It has been bad news all the way for banking ever since the RBI began to rethink its easy money policy. As always, it is the size and timing of the government's borrowing programme that may be a crucial profit-determinant for banks in the Budget. Given the absence of one-offs from 3G auctions, the Government is expected to be back to shopping in the bond markets for the bulk of its borrowings this year. A manageable borrowings plan and stable fiscal deficit in this regard would be positives for banks, though they appear to be a tall order now. The Government's fiscal target too will decide liquidity and interest rates for the year.

With infrastructure expected to be the among the main focus areas for the Budget this year, there is a strong lobby in favour of allowing banks also to float infrastructure bonds, as allowed for NBFCs such as Power Finance Corp, REC and IDFC. Such a move could lengthen the maturity profile for banks.

Infrastructure bond investments up to Rs 20,000 by individuals were made eligible for tax benefit in the last Budget and players are now clamouring for this to be raised to Rs 50,000 in this Budget. An increased outlay on re-financing and takeout financing is also among the other expectations.

Such a move would help the banks improve their asset-liability equations. Increase in the outlays for recapitalisation (for instance, rights offer for SBI and FPO of Indian Bank) of banks and further clarity on the grant of new banking licences to NBFCs and private players too are hoped for.

While the latter would open up opportunities for players such as IDFC, Religare, etc., that are looking to enter the banking space, it will also add to the competition for existing banks.

The hike in FDI limit in the insurance sector from 26 per cent to 49 per cent is also in the sector's much-coveted wish list. While banks are also wishing for a reduction in the tenor of tax-exempt deposits from five to three years, the move looks rather unlikely, as most other tax-saving options have longer lock-ins.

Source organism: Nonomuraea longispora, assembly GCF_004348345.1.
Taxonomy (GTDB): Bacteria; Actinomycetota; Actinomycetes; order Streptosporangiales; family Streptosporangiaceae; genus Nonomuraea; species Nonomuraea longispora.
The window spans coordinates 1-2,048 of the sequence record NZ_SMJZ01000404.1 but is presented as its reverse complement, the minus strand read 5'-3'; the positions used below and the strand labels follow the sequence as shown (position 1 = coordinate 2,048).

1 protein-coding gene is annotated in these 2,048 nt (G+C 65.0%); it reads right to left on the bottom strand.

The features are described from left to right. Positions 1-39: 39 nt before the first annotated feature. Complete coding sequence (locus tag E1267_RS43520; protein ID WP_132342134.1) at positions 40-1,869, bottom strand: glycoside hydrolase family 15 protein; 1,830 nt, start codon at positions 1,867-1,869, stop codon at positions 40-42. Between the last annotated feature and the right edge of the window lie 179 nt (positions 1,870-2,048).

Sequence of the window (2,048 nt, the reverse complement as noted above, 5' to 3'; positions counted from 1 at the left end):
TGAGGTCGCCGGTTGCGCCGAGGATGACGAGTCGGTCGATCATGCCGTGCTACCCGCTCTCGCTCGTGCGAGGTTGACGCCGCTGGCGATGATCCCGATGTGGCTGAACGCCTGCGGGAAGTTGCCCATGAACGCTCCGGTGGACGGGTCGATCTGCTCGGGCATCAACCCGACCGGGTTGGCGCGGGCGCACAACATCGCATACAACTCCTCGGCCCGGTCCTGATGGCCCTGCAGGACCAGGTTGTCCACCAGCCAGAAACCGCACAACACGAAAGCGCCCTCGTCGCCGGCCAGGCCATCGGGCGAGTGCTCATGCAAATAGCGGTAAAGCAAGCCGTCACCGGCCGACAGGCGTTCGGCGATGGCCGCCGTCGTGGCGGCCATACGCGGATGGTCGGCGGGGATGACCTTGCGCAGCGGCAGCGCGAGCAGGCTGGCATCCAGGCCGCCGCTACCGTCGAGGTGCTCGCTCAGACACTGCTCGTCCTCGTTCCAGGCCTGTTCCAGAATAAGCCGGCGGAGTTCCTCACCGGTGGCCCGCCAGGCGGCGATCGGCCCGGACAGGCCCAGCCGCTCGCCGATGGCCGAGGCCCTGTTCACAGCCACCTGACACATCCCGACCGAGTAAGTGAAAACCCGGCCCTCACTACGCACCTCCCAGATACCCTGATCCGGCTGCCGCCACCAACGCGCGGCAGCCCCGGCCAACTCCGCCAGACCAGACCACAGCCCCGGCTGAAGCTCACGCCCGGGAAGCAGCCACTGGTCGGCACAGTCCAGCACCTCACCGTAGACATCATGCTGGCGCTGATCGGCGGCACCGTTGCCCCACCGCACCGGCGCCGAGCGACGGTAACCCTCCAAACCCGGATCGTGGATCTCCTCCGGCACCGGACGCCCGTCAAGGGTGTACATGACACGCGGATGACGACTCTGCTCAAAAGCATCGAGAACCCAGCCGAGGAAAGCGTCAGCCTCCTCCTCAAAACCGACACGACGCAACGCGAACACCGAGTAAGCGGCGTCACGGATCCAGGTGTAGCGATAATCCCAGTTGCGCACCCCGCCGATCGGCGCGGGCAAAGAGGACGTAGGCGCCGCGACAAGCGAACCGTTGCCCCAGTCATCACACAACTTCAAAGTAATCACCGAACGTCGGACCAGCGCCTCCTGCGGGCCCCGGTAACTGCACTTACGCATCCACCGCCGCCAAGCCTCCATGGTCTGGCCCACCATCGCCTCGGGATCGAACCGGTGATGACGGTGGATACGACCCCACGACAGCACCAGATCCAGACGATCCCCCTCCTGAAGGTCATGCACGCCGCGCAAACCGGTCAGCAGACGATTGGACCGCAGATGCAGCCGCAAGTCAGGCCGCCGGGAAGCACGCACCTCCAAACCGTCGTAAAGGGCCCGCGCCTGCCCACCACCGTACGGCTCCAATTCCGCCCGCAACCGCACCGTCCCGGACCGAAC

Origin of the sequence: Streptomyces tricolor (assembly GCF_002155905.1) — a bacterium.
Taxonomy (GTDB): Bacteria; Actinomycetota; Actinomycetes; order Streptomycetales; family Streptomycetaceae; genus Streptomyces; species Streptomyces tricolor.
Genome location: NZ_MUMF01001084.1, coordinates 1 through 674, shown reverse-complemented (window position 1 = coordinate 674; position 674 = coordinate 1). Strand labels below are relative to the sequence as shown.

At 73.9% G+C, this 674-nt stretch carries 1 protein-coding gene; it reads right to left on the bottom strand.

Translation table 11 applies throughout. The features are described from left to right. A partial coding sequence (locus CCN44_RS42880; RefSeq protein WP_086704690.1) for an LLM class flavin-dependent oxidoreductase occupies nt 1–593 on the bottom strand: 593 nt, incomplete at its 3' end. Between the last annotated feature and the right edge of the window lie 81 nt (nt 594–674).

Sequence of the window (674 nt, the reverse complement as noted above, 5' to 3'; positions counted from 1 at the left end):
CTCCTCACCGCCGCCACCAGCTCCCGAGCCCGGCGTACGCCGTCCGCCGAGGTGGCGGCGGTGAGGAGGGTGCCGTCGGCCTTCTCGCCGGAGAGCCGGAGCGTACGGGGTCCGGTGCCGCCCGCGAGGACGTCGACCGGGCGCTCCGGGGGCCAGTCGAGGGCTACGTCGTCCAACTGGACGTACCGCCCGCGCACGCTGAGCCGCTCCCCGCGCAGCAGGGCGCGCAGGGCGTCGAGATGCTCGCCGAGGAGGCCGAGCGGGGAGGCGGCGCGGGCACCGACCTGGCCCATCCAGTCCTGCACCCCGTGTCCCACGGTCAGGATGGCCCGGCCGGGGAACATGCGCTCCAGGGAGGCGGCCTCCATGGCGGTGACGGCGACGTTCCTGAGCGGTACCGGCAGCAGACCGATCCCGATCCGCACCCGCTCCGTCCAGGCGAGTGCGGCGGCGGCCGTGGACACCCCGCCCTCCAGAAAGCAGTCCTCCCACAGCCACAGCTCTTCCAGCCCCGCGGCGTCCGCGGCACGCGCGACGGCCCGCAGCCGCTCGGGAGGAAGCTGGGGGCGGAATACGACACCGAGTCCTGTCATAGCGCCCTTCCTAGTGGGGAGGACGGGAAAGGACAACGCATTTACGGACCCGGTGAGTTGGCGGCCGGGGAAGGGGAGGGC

Oil & Gas to tackle friction

With the international crude oil price racing past the $100-a-barrel mark and domestic inflation seeing little respite, the Finance Minister may have to toe the middle line, acceding to and overlooking some of the industry's demands. Expectations are rife for a reduction in Customs duty on crude oil, petrol and diesel, to soften the burden of the recent crude price spurt on the common man.

The Customs duty on crude oil was increased from nil to 5 per cent and on petrol and diesel to 7.5 per cent from 5 per cent only in the last Budget. Given the steep inflationary pressures building up in fuel items and the rising subsidy bill, a reduction seems quite plausible, though it is sure to hurt the government's revenues.

Scrapping of the 5 per cent Customs duty on LNG and reversal of the Re 1/litre excise duty hike on petrol and diesel, effected last year, is also on the wish-list.

However, the key issue is the Government's stand on whether diesel prices are as yet ready for ‘decontrol', considering that the fuel alone makes up for over 60 per cent of the under-recoveries for oil marketing companies (OMCs).

While the industry has renewed its demands for complete auto fuel deregulation (as per the Kirit Parekh Committee recommendations) or at least a roadmap favouring it, the present time seems quite inopportune, given that inflation is on top of the government's agenda.

Restoration of the tax holiday for natural gas production, retrospectively, for all gas producing blocks and rationalisation of tax holiday for hydrocarbons are among the other demands.